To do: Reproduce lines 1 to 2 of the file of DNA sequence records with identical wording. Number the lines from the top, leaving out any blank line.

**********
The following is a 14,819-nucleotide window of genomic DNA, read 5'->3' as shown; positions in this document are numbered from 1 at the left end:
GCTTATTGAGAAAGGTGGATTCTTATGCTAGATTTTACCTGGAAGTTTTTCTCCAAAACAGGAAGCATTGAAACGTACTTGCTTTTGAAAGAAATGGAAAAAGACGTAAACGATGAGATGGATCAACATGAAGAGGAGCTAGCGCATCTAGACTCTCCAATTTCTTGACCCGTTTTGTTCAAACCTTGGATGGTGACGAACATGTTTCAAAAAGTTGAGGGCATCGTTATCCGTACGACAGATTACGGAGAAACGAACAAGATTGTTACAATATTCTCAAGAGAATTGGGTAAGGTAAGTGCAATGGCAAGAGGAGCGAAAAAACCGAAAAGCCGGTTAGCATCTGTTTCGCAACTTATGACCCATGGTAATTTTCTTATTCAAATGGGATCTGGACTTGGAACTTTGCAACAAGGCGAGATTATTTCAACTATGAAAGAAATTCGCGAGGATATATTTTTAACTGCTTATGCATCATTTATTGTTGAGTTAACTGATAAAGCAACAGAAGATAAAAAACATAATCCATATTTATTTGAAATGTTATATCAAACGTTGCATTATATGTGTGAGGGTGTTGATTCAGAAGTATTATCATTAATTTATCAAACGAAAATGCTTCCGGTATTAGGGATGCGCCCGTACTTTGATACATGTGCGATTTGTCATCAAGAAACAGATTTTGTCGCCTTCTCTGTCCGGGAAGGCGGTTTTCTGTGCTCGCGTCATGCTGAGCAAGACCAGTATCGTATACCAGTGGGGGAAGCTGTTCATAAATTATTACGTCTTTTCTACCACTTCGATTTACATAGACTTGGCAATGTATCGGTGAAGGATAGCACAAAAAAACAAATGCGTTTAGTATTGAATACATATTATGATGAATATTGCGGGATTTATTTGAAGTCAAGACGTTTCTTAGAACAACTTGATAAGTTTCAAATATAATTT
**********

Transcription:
The following is a 14,819-nucleotide window of genomic DNA, read 5'->3' as shown; positions in this document are numbered from 1 at the left end:
GCTTATTGAGAAAGGTGGATTCTTATGCTAGATTTTACCTGGAAGTTTTTCTCCAAAACAGGAAGCATTGAAACGTACTTGCTTTTGAAAGAAATGGAAAAAGACGTAAACGATGAGATGGATCAACATGAAGAGGAGCTAGCGCATCTAGACTCTCCAATTTCTTGACCCGTTTTGTTCAAACCTTGGATGGTGACGAACATGTTTCAAAAAGTTGAGGGCATCGTTATCCGTACGACAGATTACGGAGAAACGAACAAGATTGTTACAATATTCTCAAGAGAATTGGGTAAGGTAAGTGCAATGGCAAGAGGAGCGAAAAAACCGAAAAGCCGGTTAGCATCTGTTTCGCAACTTATGACCCATGGTAATTTTCTTATTCAAATGGGATCTGGACTTGGAACTTTGCAACAAGGCGAGATTATTTCAACTATGAAAGAAATTCGCGAGGATATATTTTTAACTGCTTATGCATCATTTATTGTTGAGTTAACTGATAAAGCAACAGAAGATAAAAAACATAATCCATATTTATTTGAAATGTTATATCAAACGTTGCATTATATGTGTGAGGGTGTTGATTCAGAAGTATTATCATTAATTTATCAAACGAAAATGCTTCCGGTATTAGGGATGCGCCCGTACTTTGATACATGTGCGATTTGTCATCAAGAAACAGATTTTGTCGCCTTCTCTGTCCGGGAAGGCGGTTTTCTGTGCTCGCGTCATGCTGAGCAAGACCAGTATCGTATACCAGTGGGGGAAGCTGTTCATAAATTATTACGTCTTTTCTACCACTTCGATTTACATAGACTTGGCAATGTATCGGTGAAGGATAGCACAAAAAAACAAATGCGTTTAGTATTGAATACATATTATGATGAATATTGCGGGATTTATTTGAAGTCAAGACGTTTCTTAGAACAACTTGATAAGTTTCAAATATAATTT